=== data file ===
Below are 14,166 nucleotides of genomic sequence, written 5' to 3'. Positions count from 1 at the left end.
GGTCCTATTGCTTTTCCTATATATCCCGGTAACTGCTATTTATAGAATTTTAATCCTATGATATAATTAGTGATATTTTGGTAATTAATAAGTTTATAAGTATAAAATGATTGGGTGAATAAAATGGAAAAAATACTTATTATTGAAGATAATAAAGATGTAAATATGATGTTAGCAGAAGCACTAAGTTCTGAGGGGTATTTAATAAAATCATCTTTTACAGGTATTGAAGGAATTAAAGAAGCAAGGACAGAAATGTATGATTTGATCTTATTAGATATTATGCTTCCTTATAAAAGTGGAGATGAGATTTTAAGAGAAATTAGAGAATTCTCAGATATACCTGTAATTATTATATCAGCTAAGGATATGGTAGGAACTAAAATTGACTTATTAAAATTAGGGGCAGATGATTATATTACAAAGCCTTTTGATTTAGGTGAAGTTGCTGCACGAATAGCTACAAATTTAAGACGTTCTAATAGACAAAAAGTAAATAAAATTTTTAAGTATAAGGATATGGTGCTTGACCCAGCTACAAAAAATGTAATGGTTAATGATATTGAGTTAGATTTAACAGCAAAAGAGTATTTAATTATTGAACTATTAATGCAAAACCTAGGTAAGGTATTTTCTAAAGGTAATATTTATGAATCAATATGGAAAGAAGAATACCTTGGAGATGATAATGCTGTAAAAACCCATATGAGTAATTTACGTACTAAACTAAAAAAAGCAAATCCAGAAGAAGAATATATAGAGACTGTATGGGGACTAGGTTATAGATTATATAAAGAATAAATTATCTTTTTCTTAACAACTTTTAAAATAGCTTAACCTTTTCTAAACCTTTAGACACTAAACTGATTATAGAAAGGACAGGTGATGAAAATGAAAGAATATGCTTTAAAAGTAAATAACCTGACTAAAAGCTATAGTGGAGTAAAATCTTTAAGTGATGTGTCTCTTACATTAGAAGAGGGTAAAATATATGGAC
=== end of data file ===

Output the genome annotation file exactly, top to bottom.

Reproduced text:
Below are 14,166 nucleotides of genomic sequence, written 5' to 3'. Positions count from 1 at the left end.
GGTCCTATTGCTTTTCCTATATATCCCGGTAACTGCTATTTATAGAATTTTAATCCTATGATATAATTAGTGATATTTTGGTAATTAATAAGTTTATAAGTATAAAATGATTGGGTGAATAAAATGGAAAAAATACTTATTATTGAAGATAATAAAGATGTAAATATGATGTTAGCAGAAGCACTAAGTTCTGAGGGGTATTTAATAAAATCATCTTTTACAGGTATTGAAGGAATTAAAGAAGCAAGGACAGAAATGTATGATTTGATCTTATTAGATATTATGCTTCCTTATAAAAGTGGAGATGAGATTTTAAGAGAAATTAGAGAATTCTCAGATATACCTGTAATTATTATATCAGCTAAGGATATGGTAGGAACTAAAATTGACTTATTAAAATTAGGGGCAGATGATTATATTACAAAGCCTTTTGATTTAGGTGAAGTTGCTGCACGAATAGCTACAAATTTAAGACGTTCTAATAGACAAAAAGTAAATAAAATTTTTAAGTATAAGGATATGGTGCTTGACCCAGCTACAAAAAATGTAATGGTTAATGATATTGAGTTAGATTTAACAGCAAAAGAGTATTTAATTATTGAACTATTAATGCAAAACCTAGGTAAGGTATTTTCTAAAGGTAATATTTATGAATCAATATGGAAAGAAGAATACCTTGGAGATGATAATGCTGTAAAAACCCATATGAGTAATTTACGTACTAAACTAAAAAAAGCAAATCCAGAAGAAGAATATATAGAGACTGTATGGGGACTAGGTTATAGATTATATAAAGAATAAATTATCTTTTTCTTAACAACTTTTAAAATAGCTTAACCTTTTCTAAACCTTTAGACACTAAACTGATTATAGAAAGGACAGGTGATGAAAATGAAAGAATATGCTTTAAAAGTAAATAACCTGACTAAAAGCTATAGTGGAGTAAAATCTTTAAGTGATGTGTCTCTTACATTAGAAGAGGGTAAAATATATGGAC